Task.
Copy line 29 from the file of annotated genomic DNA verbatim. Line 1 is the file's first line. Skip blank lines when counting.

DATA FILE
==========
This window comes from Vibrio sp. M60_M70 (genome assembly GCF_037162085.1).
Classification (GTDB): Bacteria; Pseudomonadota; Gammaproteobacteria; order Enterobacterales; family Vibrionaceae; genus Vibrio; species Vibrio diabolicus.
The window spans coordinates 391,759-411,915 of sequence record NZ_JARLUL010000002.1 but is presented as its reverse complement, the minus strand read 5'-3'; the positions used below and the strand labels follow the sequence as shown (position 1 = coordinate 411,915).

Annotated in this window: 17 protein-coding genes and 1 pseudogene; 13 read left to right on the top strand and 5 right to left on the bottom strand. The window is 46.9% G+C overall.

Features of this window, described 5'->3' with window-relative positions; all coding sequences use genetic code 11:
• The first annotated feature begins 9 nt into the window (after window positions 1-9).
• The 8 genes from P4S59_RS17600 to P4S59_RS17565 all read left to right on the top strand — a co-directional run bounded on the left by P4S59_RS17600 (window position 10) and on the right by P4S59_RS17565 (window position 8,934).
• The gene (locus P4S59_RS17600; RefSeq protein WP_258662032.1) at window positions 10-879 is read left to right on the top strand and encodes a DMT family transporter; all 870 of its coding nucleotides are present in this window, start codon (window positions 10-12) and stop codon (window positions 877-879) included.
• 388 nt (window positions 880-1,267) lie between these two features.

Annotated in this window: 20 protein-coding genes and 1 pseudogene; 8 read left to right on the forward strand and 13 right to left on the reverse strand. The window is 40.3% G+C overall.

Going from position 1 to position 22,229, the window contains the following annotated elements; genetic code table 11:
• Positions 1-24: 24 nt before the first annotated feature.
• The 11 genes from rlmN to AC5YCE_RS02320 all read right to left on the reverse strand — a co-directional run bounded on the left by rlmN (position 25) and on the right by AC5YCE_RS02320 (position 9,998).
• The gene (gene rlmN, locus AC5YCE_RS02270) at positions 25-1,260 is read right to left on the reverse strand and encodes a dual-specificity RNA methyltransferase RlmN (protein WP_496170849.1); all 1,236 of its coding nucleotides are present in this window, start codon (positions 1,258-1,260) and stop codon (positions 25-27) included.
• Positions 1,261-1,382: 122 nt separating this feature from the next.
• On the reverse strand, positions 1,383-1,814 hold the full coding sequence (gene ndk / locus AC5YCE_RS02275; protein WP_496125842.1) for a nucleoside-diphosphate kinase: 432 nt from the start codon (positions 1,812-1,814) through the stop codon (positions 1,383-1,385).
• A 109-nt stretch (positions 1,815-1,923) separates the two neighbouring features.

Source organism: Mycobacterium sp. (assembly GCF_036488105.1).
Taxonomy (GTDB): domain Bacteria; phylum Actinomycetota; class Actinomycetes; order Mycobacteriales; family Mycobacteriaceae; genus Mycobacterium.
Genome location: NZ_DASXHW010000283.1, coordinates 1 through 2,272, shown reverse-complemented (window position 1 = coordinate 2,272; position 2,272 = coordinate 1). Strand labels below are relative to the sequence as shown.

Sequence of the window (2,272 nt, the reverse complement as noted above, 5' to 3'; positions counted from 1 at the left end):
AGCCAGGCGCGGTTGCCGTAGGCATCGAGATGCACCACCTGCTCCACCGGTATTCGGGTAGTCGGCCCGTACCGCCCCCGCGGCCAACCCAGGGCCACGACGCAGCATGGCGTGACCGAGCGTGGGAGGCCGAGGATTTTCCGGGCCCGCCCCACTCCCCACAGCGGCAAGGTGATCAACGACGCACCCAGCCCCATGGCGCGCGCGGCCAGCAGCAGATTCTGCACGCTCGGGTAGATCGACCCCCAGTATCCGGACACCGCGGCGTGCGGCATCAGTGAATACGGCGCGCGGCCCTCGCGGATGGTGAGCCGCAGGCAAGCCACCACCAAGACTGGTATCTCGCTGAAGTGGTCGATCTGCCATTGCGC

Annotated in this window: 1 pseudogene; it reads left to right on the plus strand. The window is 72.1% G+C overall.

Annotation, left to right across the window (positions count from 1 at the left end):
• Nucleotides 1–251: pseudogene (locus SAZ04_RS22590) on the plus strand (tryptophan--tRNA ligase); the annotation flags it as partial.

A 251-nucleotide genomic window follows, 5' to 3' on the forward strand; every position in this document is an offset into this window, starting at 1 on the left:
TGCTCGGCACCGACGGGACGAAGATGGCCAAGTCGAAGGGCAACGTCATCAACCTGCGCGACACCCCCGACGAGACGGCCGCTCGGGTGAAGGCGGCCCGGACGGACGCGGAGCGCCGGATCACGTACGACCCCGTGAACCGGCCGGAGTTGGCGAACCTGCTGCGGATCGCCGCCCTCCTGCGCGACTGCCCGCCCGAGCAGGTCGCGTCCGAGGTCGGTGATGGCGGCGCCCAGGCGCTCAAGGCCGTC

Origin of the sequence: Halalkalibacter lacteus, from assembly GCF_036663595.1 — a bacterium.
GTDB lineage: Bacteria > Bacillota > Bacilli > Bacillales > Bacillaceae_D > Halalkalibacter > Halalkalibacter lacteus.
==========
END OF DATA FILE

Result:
GTDB lineage: Bacteria > Bacillota > Bacilli > Bacillales > Bacillaceae_D > Halalkalibacter > Halalkalibacter lacteus.